Under normal circumstances, a hysterectomy – the surgical removal of a woman's uterus – is a fairly routine procedure. Though it is major surgery that entails a certain amount of risk and requires a convalescent period of up to five days, complications are relatively rare.
Hip implants from Smith and Nephew are causing destruction of tissue and bone, which makes Levin Papantonio attorney Ben Gordon want to hear the company say, “Uncle.” The metal-on-metal implants are among a series of bad products put out by Smith and Nephew. Ben Gordon will see the implant company in court in the manufacturer’s home base of Memphis, Tennessee where a settlement has yet to be reached.
“[Smith and Nephew] is denying everything. They are claiming that their product is still the best on the market,” says Gordon.
According to legend, the half-mad Emperor Nero played his fiddle while the Eternal City was being consumed by flames. This story has little basis in historical fact (first, Nero actually did take some action to contain the fires raging in the city, and secondly, the fiddle wasn't invented until some 10 centuries later), but it serves as an apt metaphor for modern America – particularly when it comes to medical products that are causing injury and death and a corrupt government so beholden to corporate interests that it fails to regulate in any meaningful way.
For patients who have received a hip replacement, the outcome expected may be to move easier and without pain. For the recipients of a Stryker ABG II or Rejuvenate hip implant, however, the new outcome may be a settlement of $300,000. The Stryker implants were documented to cause corrosion, illness, pain and swelling, and even metal debris found in victims’ blood. They were recalled in 2012.
As of the end of October, there have been in excess of 50,000 vaginal mesh lawsuits filed against manufacturers of these devices – yet a recent study published in the British Medical Journal suggests that this treatment for stress urinary incontinence (SUI) and pelvic organ prolapse (POP) is generally regarded as safe. Earlier this year, at a meeting of the American Urological Association, it was announced that the connection between the mesh and the painful symptoms suffered by these women was “unclear.” Nonetheless, the number of revision surgeries to remove the mesh is increasing.
So far, American Medical Systems (Endo) has gone forward in settling lawsuits while the 3 of the 4 remaining “big 4” manufacturers continue to fight. According to media sources and members of the legal community, litigation over these meshes could become as widespread as that over asbestos.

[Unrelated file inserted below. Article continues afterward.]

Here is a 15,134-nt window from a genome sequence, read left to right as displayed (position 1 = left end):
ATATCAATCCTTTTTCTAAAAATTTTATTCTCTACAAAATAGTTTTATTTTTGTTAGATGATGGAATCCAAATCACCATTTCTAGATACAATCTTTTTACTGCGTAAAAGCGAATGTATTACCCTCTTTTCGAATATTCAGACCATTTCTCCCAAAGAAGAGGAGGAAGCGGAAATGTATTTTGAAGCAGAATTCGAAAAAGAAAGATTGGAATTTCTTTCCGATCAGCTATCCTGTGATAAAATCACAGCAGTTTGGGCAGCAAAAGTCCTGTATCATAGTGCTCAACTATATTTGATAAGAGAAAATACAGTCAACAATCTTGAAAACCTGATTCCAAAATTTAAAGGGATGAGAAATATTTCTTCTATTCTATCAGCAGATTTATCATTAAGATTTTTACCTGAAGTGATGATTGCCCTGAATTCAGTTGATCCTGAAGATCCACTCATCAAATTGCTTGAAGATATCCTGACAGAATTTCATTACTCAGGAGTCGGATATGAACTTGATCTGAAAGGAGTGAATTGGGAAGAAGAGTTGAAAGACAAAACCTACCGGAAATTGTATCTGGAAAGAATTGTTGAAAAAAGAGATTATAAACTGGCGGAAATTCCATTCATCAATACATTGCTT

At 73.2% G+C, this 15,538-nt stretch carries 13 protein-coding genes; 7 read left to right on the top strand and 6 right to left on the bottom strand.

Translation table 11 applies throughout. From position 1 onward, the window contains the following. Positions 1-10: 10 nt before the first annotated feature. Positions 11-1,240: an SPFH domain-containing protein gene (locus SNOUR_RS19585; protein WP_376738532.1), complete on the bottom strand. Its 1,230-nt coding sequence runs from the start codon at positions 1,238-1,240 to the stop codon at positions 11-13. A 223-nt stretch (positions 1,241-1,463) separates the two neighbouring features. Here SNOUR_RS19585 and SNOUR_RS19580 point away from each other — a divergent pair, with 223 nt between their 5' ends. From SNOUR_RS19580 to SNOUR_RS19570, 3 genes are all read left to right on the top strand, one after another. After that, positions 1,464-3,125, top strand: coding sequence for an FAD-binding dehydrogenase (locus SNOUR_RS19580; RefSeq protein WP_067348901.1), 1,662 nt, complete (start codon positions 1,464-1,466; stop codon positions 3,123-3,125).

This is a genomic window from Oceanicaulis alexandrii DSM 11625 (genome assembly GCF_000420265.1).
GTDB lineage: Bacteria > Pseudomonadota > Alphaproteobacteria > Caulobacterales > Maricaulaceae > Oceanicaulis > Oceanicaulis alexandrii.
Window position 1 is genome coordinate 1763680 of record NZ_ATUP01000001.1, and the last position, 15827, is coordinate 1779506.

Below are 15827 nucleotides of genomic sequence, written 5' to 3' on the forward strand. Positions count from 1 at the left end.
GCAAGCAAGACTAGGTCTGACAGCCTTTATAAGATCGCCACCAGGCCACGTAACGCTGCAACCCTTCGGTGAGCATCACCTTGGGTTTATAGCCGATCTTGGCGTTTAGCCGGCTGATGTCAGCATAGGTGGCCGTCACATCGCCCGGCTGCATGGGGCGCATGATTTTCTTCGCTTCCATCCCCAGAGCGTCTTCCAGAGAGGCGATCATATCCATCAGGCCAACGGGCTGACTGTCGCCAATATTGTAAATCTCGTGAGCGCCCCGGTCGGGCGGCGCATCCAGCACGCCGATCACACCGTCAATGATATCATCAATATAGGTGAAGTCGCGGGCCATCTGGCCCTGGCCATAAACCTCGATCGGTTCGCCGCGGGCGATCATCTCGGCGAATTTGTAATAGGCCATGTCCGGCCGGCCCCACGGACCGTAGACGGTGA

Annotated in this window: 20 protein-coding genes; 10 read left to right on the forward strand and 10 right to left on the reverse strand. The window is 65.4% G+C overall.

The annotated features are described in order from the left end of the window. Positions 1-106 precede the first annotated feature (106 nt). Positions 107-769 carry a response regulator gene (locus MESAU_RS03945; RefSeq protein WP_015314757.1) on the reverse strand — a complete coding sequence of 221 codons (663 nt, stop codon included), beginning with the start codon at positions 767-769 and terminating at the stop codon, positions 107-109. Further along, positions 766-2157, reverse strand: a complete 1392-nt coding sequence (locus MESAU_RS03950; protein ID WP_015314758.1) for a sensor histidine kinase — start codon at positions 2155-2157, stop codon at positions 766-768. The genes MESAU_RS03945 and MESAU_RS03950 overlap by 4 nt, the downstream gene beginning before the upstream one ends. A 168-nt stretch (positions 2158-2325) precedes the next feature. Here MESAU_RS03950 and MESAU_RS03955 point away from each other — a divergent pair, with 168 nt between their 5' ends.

One complication to the resolution of these suits is that many of these meshes have NOT been restricted and/or received heightened scrutiny by the FDA and many remain on the market and are still being surgically implanted to this date. Many new lawsuits pop up on a daily basis.
On November 3, 2014, Stryker Corporation reached a global settlement in the Stryker Recall Litigation with the lead plaintiffs' attorneys representing thousands of individuals required to get additional hip replacements or corrections because a faulty medical devices produced by Stryker. The settlement, announced yesterday in U.S. District Court in St. Paul, Minnesota, could result in more than $1.4 billion in payouts.
Levin Papantonio is proud to have once again sponsored and hosted the People’s Law School, an adult education course offered in conjunction with Pensacola State College and designed to provide the Pensacola community knowledge in legal matters that impact their daily lives.
The risks associated with power morcellation surgery have been firmly established, and lawsuits from plaintiffs who have seen sarcomas spreading as the result of a relatively simple procedure are being filed. Johnson & Johnson, already dealing with massive litigation over other products, has ceased all manufacture and sales of morcellators, issuing a voluntary recall of the devices from hospitals this past July. Why then, are doctors still doing morcellation surgeries?
What happens when a simple, laparoscopic procedure for hysterectomy or to remove a benign fibroid mass instead seeds potentially fatal consequences? Levin, Papantonio Attorney Brandon Bogle answers questions about power morcellation, the FDA’s recent warnings on device usage, and the concerns women face moving forward.